Banking in India
in India in the modern sense originated
in the last decades of the 18th century. The first
banks were Bank of Hindustan (1770-1829) and
The General Bank of India, established 1786 and
The largest bank, and the oldest still in existence,
is the State Bank of India.
three banks merged in 1921 to form the Imperial
Bank of India, which, upon India's independence,
became the State Bank of India in 1955.
Era’s of indian banking
During the period of British rule merchants
established the Union Bank of Calcutta in
1829, first as a private joint stock association,
then partnership. Its proprietors were the
owners of the earlier Commercial Bank and
the Calcutta Bank, who by mutual consent
created Union Bank to replace these two
Union Bank was incorporated in 1845 but
failed in 1848.
The Allahabad Bank, established in 1865 and
still functioning today.
HSBC established itself in Bengal in 1869.
The next was the Punjab National Bank,
established in Lahore in 1895.
Post independence era
The Reserve Bank of India, India's central banking
authority, was established in April 1935, but was
nationalised on 1 January 1949 under the terms of
the Reserve Bank of India (Transfer to Public
Ownership) Act, 1948 (RBI, 2005b).
In 1949, the Banking Regulation Act was enacted
which empowered the Reserve Bank of India
(RBI) "to regulate, control, and inspect the banks
The Banking Regulation Act also provided that no
new bank or branch of an existing bank could be
opened without a license from the RBI, and no
two banks could have common directors.
Nationalization in the 1960s
Despite the provisions, control and regulations
of Reserve Bank of India, banks in India
except the State Bank of India or SBI,
continued to be owned and operated by
private persons. By the 1960s, the Indian
banking industry had become an important
tool to facilitate the development of the Indian
At that time The Government of India issued
an ordinance ('Banking Companies
(Acquisition and Transfer of Undertakings)
Ordinance, 1969')) and nationalised the 14
largest commercial banks with effect from the
midnight of 19 July 1969. These banks
contained 85 percent of bank deposits in the
A second dose of nationalisation of 6 more
commercial banks followed 1980.
in the year 1993, the government merged New
Bank of India with Punjab National Bank. It
was the only merger between nationalised
banks and resulted in the reduction of the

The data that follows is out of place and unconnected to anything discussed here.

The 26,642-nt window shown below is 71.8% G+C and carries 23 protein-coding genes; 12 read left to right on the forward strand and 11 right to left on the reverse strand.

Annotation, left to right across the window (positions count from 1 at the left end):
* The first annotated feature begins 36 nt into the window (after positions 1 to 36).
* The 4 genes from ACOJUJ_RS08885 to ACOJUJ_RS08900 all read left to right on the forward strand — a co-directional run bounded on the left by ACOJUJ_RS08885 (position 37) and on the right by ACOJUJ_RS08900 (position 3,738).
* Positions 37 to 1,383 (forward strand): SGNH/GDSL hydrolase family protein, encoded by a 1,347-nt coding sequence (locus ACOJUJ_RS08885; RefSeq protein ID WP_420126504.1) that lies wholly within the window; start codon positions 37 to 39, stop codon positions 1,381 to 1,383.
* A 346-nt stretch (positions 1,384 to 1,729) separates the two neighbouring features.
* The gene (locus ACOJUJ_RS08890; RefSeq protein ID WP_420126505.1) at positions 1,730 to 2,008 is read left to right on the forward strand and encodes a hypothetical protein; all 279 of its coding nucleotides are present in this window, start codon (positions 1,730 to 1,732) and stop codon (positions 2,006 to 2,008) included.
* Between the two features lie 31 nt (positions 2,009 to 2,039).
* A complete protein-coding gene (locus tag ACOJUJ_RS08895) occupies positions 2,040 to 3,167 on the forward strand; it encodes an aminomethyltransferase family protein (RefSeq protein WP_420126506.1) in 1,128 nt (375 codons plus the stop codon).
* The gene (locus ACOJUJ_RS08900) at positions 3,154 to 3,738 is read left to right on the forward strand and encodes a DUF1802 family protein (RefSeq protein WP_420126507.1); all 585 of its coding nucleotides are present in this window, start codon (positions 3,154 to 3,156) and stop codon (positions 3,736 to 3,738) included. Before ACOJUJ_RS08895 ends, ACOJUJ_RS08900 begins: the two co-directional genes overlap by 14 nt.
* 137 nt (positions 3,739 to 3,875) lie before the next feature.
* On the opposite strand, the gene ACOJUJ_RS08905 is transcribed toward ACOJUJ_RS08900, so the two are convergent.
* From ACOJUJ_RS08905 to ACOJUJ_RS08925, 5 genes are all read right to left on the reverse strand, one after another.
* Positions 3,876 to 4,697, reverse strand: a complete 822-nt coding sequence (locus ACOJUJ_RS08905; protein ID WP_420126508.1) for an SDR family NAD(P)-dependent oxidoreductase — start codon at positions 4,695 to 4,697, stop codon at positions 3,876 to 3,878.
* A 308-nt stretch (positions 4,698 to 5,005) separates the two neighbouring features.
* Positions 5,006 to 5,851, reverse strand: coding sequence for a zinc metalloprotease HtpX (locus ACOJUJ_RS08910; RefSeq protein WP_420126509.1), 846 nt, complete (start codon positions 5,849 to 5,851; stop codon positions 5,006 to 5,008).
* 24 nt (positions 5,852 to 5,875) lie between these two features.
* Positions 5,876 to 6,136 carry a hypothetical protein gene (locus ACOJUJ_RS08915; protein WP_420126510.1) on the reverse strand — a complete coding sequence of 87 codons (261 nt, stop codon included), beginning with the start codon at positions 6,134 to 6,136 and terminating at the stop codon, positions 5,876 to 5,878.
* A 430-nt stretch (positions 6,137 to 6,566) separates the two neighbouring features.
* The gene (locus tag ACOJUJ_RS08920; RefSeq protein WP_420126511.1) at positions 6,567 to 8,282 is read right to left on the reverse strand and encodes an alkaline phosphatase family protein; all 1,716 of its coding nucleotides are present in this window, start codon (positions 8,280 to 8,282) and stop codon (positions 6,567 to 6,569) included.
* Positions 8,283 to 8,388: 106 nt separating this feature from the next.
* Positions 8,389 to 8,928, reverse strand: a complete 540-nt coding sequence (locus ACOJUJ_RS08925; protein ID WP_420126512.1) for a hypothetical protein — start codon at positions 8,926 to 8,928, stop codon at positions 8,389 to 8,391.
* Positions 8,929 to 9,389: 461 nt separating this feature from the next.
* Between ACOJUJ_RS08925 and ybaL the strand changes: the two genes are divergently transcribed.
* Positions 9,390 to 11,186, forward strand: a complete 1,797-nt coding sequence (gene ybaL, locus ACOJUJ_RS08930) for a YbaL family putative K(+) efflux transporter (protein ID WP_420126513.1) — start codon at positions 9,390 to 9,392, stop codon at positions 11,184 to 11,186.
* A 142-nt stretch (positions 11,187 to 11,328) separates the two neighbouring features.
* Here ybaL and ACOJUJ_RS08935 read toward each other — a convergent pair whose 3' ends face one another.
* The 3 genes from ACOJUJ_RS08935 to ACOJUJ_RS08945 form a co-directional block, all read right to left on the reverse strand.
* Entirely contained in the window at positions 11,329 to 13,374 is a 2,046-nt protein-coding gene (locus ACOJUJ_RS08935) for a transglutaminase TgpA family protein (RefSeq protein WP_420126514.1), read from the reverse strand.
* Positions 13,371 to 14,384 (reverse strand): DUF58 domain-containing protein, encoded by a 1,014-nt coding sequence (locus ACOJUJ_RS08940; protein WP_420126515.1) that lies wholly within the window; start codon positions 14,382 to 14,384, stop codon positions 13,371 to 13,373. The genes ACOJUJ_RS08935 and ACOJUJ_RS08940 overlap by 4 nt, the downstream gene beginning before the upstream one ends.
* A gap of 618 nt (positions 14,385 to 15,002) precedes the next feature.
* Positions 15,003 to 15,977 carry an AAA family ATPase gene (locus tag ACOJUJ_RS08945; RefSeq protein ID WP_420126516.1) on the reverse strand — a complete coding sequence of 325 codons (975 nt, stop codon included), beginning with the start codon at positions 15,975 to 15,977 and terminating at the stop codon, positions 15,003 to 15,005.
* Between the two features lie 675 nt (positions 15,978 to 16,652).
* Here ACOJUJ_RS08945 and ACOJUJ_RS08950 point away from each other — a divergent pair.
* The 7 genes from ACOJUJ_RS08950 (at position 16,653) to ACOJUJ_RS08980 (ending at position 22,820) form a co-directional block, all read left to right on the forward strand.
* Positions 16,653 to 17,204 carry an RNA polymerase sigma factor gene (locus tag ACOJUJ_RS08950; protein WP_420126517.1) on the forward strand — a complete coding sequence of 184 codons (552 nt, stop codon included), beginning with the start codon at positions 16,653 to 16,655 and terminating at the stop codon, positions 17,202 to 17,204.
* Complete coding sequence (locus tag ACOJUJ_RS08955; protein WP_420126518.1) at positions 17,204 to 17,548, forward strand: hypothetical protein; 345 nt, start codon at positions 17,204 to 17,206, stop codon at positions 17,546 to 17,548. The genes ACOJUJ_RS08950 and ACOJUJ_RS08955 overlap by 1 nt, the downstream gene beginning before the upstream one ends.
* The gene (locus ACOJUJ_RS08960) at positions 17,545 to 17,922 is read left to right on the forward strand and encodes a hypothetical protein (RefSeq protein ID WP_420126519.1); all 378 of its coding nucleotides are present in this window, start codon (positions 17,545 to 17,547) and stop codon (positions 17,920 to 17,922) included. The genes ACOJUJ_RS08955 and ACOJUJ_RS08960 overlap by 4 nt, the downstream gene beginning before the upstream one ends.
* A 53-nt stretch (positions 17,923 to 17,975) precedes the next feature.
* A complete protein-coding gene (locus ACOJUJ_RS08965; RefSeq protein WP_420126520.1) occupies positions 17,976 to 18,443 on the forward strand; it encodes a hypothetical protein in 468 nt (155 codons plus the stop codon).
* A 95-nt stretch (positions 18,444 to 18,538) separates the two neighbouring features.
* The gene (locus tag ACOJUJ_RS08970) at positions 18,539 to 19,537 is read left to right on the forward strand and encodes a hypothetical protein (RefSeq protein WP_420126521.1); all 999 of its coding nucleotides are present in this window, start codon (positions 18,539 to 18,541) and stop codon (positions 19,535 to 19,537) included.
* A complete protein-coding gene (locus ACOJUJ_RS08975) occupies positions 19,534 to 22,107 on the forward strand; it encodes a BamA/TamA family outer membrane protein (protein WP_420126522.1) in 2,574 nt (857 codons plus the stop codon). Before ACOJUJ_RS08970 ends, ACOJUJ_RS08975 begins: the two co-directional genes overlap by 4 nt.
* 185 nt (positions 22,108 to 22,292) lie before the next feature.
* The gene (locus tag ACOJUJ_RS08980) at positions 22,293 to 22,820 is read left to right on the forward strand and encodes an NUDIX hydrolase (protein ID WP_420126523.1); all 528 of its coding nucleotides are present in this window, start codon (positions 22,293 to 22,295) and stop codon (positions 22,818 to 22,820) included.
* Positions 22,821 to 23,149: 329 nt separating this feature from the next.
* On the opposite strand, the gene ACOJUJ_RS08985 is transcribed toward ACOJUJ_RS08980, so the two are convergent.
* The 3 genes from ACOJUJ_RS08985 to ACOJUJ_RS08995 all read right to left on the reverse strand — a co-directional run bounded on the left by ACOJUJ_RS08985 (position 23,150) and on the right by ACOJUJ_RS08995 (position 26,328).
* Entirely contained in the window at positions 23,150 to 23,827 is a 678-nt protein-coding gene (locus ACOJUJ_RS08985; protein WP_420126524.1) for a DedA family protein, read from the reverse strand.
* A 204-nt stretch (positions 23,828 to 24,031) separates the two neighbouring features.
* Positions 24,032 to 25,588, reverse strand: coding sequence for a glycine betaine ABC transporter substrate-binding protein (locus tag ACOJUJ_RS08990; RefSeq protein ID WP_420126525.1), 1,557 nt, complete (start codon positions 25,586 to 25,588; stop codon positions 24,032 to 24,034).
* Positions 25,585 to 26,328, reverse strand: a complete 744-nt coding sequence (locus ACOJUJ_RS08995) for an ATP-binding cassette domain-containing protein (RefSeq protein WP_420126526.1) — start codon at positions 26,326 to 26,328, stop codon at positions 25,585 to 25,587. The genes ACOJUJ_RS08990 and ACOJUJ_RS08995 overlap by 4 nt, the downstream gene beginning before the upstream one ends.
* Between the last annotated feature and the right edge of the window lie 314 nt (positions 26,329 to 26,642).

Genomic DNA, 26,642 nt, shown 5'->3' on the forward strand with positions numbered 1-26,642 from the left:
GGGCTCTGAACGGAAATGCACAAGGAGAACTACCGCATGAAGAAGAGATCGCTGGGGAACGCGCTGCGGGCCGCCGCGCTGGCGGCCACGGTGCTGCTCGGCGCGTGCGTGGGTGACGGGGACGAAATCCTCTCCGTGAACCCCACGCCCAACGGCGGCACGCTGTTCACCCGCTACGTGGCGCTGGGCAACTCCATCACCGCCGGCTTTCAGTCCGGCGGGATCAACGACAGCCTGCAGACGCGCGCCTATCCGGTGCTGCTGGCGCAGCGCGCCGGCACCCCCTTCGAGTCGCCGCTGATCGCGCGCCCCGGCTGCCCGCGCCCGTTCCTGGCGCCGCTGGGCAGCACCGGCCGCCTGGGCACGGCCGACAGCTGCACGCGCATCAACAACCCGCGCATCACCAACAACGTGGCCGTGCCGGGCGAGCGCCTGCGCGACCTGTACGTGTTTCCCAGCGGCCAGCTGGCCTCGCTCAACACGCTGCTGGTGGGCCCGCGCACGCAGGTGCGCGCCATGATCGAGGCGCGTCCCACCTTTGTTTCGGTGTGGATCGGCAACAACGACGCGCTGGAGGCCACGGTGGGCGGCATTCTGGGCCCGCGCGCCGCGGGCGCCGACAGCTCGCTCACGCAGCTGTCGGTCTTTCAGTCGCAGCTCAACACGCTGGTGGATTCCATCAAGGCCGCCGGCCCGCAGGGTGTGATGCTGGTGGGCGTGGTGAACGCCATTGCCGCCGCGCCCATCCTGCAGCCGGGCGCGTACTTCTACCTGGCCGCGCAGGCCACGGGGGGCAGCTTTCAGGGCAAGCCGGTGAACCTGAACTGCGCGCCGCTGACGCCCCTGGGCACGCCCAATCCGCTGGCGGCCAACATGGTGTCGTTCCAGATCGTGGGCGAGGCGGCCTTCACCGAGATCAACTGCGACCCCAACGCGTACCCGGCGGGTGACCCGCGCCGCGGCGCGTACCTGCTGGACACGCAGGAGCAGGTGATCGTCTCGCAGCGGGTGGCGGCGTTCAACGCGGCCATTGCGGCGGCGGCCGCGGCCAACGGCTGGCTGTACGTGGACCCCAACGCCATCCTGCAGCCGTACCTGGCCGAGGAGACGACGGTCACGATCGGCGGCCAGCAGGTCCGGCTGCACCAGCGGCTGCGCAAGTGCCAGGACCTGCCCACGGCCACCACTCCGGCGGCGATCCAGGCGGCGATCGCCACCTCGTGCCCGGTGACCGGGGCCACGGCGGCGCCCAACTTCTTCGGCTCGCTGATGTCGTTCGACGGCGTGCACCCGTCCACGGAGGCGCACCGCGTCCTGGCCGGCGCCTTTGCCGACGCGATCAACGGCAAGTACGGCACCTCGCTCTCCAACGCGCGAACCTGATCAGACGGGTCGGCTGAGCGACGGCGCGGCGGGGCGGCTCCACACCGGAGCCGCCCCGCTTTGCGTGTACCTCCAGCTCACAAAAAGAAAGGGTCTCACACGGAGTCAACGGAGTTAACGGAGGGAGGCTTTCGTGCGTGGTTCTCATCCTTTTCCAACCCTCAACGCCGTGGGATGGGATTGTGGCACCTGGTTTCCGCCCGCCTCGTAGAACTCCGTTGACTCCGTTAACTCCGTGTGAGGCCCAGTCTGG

number of nationalised banks from 20 to 19.
Liberalization in the 1990s
In the early 1990s, the then government
embarked on a policy of liberalization,
licensing a small number of private banks.
These came to be known as New Generation
tech-savvy banks, and included Global Trust
Bank (the first of such new generation banks
to be set up), which later amalgamated with
Oriental Bank of Commerce, UTI Bank (since
renamed Axis Bank), ICICI Bank andHDFC
The next stage for the Indian banking has
been set up with the proposed relaxation in the
norms for Foreign Direct Investment, where all
Foreign Investors in banks may be given
voting rights which could exceed the present
cap of 10%,at present it has gone up to 74%
with some restrictions.
The Reserve Bank of India is an autonomous
body, with minimal pressure from the
government. The stated policy of the Bank on
the Indian Rupee is to manage volatility but
without any fixed exchange rate-and this has
mostly been true.
In March 2006, the Reserve Bank of India
allowed Warburg Pincus to increase its stake
in Kotak Mahindra Bank (a private sector
bank) to 10%. This is the first time an investor
has been allowed to hold more than 5% in a
private sector bank since the RBI announced
norms in 2005 that any stake exceeding 5% in
the private sector banks would need to be
vetted by them.
Adoption of banking
The RBI set up a number of committees to define
and co-ordinate banking technology. These have
In 1984 formed the Committee on Mechanisation
in the Banking Industry
In 1988, the RBI set up the Committee on
Computerisation in Banks
In 1994, Committee on Technology Issues relating
to Payment systems, Cheque
Clearing and Securities Settlement
-In 1995, Committee for proposing Legislation on
Electronic Funds Transfer and other Electronic
Total numbers of ATMs installed in India by
various banks as on end June 2012 is 99,218